Dad on Reddit wants to know: Should boys learn about periods?

a man and boy sitting together - talking to boys about periods

For many of us growing up in the ’80s, ’90s, and 2000s (or earlier), periods and menstruation were kind of a taboo topic (especially for boys). But this completely normal bodily process deserves to be talked about openly, and we’re cheering for a single dad who hopped on Reddit’s Parenting forum to ask for advice about talking to his sons about periods.

Talking with my sons about menstruation has been on my mind recently (I’ve got a 10 and 13 year old),” he wrote. “But as a man, I clearly lack day-to-day experience (and am a single father). For context, I grew up with no understanding of what women go through and developed a negative view of it, keeping it at a distance. I’ve since done the work, educated myself, and want to provide a better experience for my kids.”

He added, “From my experience, having knowledge about menstruation helps boys (and then later men) have more empathy and compassion for the women in their lives.”

He asked for the people of Reddit to provide their experiences and thoughts—specifically:

  • “Women – Did you have supportive boys/men in your lives regarding periods? Would it have made a difference?”

  • “Men – what was/is your view of periods? How are you handling it now?”

And the commenters really delivered. There was some thoughtful discussion on the importance of making sure all kids get healthy, age-appropriate, scientifically accurate education about bodies.

“Kids will at minimum have friends of the opposite gender. They should be aware of what the other 50 percent of the world goes through. Most will date someone of the opposite gender. They should be understanding of what their partner is going through. Some will have children of the opposite gender and need to be able to explain to their child what is happening to their body. Only educating them on one side is strange,” one commenter wrote. “My son has no issues buying menstruation products for his sister or girlfriend. When a female friend in high school was using our bathroom and texted him asking if we had any pads, my son ran up to his sister to ask if she had any upstairs. It wasn’t a big deal to him and it shouldn’t be treated as one. Girls and women menstruate. It’s no big deal to discuss that fact and what that entails with all kids.”

Another added this simple comment: “Of course they should. This shouldn’t even be a question tbh. Boys have women in their lives and will one day be husbands and fathers. They should know about something that affects half of the population for sure.”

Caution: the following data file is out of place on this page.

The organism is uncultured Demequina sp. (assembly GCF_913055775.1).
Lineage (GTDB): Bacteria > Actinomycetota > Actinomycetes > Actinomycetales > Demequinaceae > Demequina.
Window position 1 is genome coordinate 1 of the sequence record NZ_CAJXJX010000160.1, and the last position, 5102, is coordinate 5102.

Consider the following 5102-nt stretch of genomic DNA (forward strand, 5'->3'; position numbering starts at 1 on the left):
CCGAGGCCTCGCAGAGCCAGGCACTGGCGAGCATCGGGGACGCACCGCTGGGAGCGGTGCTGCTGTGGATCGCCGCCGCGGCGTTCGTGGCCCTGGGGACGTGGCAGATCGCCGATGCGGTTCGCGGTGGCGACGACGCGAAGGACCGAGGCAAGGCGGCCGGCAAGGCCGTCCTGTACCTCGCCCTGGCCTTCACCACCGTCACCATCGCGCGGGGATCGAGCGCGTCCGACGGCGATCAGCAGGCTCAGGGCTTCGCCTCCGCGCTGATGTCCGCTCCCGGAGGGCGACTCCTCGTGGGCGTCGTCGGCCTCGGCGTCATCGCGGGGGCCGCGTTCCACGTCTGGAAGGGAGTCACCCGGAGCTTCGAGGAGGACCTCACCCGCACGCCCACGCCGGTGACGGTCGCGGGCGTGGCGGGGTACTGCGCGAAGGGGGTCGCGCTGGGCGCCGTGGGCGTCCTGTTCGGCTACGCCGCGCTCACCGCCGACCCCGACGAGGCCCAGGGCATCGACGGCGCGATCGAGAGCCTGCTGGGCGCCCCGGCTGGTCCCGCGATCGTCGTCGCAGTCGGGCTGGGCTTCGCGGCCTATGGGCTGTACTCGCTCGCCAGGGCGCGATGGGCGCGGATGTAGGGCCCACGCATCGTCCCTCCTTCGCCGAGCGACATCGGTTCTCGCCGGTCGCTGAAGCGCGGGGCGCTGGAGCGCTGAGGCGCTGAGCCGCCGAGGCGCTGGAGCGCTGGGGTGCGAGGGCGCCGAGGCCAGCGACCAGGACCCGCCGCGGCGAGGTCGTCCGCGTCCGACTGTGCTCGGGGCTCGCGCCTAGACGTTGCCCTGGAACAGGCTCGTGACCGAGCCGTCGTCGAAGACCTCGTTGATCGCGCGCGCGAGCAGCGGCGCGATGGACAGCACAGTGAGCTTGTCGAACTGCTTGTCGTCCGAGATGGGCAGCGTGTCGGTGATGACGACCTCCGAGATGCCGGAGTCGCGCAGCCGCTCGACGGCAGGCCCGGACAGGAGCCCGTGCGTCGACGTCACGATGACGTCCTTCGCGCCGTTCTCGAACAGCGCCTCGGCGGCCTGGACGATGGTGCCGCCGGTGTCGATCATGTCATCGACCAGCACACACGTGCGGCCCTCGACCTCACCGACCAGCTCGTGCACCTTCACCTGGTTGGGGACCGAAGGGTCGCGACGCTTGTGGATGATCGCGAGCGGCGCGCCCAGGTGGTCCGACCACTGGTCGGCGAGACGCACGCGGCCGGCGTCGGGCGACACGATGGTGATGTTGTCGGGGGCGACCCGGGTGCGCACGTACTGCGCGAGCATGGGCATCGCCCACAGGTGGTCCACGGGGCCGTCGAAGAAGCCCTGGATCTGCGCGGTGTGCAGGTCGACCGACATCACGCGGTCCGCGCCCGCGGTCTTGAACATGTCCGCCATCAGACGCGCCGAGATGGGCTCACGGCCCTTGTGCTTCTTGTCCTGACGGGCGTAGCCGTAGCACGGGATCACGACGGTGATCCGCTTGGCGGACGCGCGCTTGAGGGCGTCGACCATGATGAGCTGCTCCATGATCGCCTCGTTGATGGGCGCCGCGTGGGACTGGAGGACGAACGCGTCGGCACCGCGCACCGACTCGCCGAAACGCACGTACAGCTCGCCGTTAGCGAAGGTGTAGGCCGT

These days, period talk is a lot more normalized than it used to be—and consulting an age-by-age guide with expert tips about how to bring it up and talk to kids (of all genders) about menstruation can be especially helpful. And if you need a little more guidance getting the conversation started with your kids, Jessica Biel has written a children’s book, aptly titled “A Kids Book About Periods,” which aims to further destigmatize conversations about menstruation and make the topic easier for parents to approach with their kids in an age-appropriate way.

5 tips on how parents can talk to kids about periods

  1. Start early and keep it age-appropriate: Begin introducing the concept of periods in simple terms around age 7-8, gradually adding more detail as they grow older. Use language and explanations that match their maturity level.

  2. Use accurate terminology: Avoid euphemisms and use proper anatomical terms. This helps normalize the topic and reduces stigma. Explain menstruation as a natural bodily function.

  3. Make it an ongoing conversation: Don’t treat it as a one-time “talk.” Create an open environment where kids feel comfortable asking questions anytime. Regularly check in and offer new information as they mature.

  4. Teach boys about periods too: This promotes empathy, understanding, and reduces taboos. Explain that periods are a normal part of life for many people, regardless of one’s own gender.

  5. Focus on practicalities and support: Discuss hygiene products, managing symptoms, and how to support friends or family members who menstruate. Emphasize that periods don’t limit activities and teach strategies for dealing with them in various situations.